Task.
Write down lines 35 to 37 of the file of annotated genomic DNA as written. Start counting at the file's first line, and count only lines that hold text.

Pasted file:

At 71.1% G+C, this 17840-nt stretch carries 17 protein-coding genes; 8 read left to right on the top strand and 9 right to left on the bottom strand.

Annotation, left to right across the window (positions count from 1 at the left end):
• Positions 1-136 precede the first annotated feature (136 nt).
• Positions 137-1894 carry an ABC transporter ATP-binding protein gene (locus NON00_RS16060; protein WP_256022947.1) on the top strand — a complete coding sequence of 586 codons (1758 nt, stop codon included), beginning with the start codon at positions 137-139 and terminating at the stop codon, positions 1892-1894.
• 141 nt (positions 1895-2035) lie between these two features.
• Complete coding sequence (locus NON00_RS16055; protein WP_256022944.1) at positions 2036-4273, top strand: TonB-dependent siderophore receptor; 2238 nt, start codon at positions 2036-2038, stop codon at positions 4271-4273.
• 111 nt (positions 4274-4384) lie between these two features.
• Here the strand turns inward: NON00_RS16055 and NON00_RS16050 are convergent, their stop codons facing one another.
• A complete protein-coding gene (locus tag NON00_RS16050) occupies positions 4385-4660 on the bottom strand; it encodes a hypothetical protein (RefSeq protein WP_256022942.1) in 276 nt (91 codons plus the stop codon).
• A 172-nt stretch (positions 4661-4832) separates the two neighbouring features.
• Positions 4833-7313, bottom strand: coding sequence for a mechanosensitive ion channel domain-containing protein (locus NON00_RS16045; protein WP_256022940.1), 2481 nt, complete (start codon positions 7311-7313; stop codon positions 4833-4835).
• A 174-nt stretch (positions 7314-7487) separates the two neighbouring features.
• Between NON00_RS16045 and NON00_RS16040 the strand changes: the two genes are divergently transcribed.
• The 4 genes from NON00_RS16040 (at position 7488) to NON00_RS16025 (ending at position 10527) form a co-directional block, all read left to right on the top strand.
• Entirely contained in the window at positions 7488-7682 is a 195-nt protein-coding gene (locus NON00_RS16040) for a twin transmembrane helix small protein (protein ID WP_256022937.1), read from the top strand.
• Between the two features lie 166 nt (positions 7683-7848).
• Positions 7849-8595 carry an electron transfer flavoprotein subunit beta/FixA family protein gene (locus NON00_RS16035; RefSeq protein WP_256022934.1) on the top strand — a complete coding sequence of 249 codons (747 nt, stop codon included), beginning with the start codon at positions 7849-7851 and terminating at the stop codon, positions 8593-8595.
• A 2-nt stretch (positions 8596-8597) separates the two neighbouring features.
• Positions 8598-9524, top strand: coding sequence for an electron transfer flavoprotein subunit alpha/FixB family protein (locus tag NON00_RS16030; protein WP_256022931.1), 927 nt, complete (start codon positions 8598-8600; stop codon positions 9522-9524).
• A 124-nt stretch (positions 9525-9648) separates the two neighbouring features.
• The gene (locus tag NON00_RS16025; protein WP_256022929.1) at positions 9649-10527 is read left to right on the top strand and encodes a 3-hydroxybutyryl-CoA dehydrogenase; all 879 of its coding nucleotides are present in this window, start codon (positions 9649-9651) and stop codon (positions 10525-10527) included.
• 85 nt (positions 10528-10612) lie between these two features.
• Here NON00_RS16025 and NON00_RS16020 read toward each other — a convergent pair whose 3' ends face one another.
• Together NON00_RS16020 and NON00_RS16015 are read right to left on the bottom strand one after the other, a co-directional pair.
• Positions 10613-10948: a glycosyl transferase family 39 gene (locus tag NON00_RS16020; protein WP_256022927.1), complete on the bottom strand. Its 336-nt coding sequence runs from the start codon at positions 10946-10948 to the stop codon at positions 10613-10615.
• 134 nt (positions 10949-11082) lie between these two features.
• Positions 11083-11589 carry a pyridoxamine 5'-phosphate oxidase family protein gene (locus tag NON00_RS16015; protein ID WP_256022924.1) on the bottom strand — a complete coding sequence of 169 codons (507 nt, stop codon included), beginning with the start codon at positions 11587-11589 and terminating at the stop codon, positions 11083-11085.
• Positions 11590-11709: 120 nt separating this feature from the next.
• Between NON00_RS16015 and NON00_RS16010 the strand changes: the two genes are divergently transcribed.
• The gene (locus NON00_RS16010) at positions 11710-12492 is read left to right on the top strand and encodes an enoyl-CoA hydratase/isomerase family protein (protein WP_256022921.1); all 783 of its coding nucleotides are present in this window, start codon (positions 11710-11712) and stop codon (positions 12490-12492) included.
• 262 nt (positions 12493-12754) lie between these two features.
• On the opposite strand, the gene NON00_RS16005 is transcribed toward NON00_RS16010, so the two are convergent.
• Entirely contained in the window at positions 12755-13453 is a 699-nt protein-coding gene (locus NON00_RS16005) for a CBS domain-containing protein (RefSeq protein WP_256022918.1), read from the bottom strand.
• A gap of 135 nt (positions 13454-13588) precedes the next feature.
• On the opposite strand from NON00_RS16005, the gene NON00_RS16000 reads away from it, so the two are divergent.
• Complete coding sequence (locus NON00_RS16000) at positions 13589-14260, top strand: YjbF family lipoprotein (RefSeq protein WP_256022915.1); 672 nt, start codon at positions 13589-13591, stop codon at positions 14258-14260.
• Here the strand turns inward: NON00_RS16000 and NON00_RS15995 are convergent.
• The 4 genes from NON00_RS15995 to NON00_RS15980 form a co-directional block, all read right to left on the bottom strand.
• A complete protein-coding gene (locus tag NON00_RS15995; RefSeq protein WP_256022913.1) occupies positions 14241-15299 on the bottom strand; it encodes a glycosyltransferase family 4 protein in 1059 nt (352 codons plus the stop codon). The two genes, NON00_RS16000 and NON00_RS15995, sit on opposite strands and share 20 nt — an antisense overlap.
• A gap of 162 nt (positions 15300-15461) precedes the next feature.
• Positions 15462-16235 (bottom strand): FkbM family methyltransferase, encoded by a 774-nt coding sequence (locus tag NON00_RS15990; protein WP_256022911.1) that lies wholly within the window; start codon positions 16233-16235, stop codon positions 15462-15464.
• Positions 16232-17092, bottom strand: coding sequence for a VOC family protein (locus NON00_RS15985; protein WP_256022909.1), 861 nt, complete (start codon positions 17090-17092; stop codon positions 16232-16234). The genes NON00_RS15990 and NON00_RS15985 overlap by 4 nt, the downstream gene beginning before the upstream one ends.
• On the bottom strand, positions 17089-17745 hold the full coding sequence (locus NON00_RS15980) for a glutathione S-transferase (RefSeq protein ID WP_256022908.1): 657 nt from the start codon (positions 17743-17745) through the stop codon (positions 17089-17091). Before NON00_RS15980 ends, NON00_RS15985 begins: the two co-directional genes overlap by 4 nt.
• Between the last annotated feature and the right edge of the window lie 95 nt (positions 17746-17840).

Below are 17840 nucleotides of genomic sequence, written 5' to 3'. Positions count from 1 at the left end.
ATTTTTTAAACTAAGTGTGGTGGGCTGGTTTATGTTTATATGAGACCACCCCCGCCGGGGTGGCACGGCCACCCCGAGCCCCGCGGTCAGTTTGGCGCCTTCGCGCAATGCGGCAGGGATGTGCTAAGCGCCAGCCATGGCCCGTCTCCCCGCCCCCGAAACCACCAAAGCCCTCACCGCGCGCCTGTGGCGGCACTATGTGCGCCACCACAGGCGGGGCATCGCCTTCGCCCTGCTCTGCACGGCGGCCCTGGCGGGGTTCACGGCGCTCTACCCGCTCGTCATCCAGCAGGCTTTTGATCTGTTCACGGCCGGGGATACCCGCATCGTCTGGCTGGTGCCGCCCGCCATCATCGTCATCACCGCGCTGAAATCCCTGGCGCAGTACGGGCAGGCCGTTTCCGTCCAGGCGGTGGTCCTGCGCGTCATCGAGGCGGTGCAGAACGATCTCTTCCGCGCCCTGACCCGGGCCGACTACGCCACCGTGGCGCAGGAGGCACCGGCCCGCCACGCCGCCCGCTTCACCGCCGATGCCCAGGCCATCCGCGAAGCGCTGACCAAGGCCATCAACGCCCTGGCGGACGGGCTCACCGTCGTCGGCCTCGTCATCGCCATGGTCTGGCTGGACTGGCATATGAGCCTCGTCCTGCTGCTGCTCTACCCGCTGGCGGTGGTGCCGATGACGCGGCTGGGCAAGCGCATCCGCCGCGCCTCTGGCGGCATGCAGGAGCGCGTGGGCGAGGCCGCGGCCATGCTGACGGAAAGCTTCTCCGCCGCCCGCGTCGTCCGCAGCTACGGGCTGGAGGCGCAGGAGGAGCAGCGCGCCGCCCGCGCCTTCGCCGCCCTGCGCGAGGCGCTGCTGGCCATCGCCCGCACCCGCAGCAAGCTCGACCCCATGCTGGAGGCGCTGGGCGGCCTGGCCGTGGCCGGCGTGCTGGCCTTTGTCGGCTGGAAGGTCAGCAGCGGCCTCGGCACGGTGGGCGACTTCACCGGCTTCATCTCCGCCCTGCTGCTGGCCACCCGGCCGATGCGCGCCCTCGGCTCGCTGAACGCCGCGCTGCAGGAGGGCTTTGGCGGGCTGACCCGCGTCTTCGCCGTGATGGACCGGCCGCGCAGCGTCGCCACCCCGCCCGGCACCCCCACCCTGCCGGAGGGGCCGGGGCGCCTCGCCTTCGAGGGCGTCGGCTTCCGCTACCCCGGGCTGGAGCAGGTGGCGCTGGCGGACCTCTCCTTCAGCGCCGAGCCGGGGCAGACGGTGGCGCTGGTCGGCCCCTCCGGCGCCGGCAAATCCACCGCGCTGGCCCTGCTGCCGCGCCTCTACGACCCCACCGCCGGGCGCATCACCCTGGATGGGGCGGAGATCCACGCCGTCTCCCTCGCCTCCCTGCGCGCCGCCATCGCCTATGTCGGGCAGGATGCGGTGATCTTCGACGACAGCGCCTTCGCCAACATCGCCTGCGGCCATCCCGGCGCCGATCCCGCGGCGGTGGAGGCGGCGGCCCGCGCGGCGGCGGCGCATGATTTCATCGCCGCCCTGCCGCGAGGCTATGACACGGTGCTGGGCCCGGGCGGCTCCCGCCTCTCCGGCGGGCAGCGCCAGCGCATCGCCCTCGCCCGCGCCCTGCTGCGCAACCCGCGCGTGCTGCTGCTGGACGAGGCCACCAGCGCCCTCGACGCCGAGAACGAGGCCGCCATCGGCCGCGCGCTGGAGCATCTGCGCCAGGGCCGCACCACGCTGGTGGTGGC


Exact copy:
• On the opposite strand from NON00_RS16005, the gene NON00_RS16000 reads away from it, so the two are divergent.
• Complete coding sequence (locus NON00_RS16000) at positions 13589-14260, top strand: YjbF family lipoprotein (RefSeq protein WP_256022915.1); 672 nt, start codon at positions 13589-13591, stop codon at positions 14258-14260.
• Here the strand turns inward: NON00_RS16000 and NON00_RS15995 are convergent.